Tuesday giggles!!

Acid Erosion Chart

Scared of the dentist? Ways to help with Dental anxiety!

When you think of going to the dentist, do you feel your heart start racing? Do you get nervous of sitting in the chair and having those sharp instruments in your mouth? Well, you are not alone when it comes to this! Studies show that 1 in 4 people have fears of going to the dentist. But there are ways to help you get over these issues.

Some people have developed these problems due to past experiences, and some are scared of the dentist because they are nervous about feeling pain. With the dental industry advancing all the time, there are many ways that sedation and anesthetics can help stop these fears.

There are a few ways to help with handling your fear of the dentist. One of them would be to come in and meet with the doctor to talk about your issues. They can go over the procedures that need to be done and talk about your anxiety and ways to treat it. They can also offer ways to keep you calm, such as a blanket or pillow during your appointment, or music to listen too.

Another way to help with your anxiety is to talk to your friends or family. Sometimes getting advice from the people closest to you can help manage your fear, and sharing their good experiences with you can make it a little easier to go to the dentist.

How To Floss

floss

The proper flossing technique, according to the Canadian Dental Association, begins with a piece of floss the length of a person’s hand to their shoulder. The floss should be wound around the index and middle finger with about two inches of space between. Each tooth should be cleaned by wrapping the floss in a C-shape around the base of the tooth and sliding the floss from base to tip two or three times. If you have braces, follow the same guideline but use a floss threader to get the floss through your braces 🙂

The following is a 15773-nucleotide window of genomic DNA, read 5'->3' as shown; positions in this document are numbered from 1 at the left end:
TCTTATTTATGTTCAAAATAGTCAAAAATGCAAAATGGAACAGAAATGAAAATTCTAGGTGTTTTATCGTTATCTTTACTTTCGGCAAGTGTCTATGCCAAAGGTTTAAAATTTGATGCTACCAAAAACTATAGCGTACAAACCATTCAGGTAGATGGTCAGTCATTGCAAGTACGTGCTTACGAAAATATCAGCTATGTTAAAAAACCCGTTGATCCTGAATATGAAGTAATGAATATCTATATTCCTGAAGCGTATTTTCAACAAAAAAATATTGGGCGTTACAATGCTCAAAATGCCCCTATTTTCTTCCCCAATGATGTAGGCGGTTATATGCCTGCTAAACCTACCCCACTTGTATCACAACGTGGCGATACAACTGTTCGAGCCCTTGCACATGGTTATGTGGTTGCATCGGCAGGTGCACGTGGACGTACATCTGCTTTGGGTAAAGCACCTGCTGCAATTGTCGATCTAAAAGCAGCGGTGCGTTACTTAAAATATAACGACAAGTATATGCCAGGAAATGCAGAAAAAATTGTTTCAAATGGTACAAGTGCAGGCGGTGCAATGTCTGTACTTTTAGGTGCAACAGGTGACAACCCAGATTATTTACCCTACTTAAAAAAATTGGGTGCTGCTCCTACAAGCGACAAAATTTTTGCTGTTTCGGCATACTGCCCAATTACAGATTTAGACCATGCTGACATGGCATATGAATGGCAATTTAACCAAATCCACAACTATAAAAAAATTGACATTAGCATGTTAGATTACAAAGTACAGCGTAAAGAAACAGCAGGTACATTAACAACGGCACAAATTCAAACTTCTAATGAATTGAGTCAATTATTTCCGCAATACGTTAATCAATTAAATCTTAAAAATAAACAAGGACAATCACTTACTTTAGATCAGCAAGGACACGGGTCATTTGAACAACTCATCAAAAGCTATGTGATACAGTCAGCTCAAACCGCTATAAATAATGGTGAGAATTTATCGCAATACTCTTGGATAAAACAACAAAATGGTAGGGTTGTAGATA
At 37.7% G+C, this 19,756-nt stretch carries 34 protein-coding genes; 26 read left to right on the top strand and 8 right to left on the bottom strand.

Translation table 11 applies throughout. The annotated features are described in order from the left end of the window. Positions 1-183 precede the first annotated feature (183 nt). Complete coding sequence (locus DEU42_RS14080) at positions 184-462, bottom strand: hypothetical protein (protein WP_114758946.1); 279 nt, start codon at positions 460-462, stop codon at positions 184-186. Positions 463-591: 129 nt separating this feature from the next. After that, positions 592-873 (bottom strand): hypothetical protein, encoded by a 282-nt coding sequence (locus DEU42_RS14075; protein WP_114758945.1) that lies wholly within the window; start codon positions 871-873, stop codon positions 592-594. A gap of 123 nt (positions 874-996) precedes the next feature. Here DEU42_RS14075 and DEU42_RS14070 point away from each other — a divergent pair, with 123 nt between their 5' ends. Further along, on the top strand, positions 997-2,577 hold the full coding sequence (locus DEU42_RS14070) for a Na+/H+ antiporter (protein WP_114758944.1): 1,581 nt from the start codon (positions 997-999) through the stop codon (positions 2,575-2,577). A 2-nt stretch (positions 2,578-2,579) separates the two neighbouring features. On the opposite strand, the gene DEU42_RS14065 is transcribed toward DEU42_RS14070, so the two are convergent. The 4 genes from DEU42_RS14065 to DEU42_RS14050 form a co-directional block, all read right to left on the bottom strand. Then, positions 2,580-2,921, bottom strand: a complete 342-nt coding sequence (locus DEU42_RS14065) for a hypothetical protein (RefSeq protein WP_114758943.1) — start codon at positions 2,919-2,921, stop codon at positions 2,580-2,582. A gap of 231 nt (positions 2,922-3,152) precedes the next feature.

Teeth should be brushed after flossing, according to the guidelines.

Bleeding is a common side effect when a person begins flossing, but it should stop after a few days. If it does not stop, the Canadian Dental Association recommends visiting a dentist.

April is National Oral Health Month

Although the mouth is part of the body, we often think of it as something separate. We often ignore bleeding or tender gums, while an irritation or pain elsewhere in the body would mean a trip to the doctor.

Poor oral health can affect a person’s quality of life. Oral pain, missing teeth or oral infections can influence the way a person speaks, eats and socializes. These oral health problems can reduce a person’s quality of life by affecting their physical, mental and social well-being.

The reality is that oral health problems could be a sign of something serious such as oral cancer. Every year approximately 3,200 Canadians are diagnosed with oral cancer and 1,050 deaths from oral cancer occur. This devastating disease has a low survival rate because it is often diagnosed very late. With early detection the survival rate of oral cancer can be greatly improved. This means going to your dentist for regular dental exams. Your dentist has the training and experience to detect oral cancer early.

Everything that happens in your mouth affects your whole body, which is why it is so important to visit your dentist regularly. Only your dentist has the training, skills and expertise to properly address all your oral health care needs. Regular dental exams help prevent small problems from getting worse.

Go to http://www.cda-adc.ca/en/oral_health/cfyt/good_for_life/default.asp for the Canadian Dental Associations 5 steps for good oral health!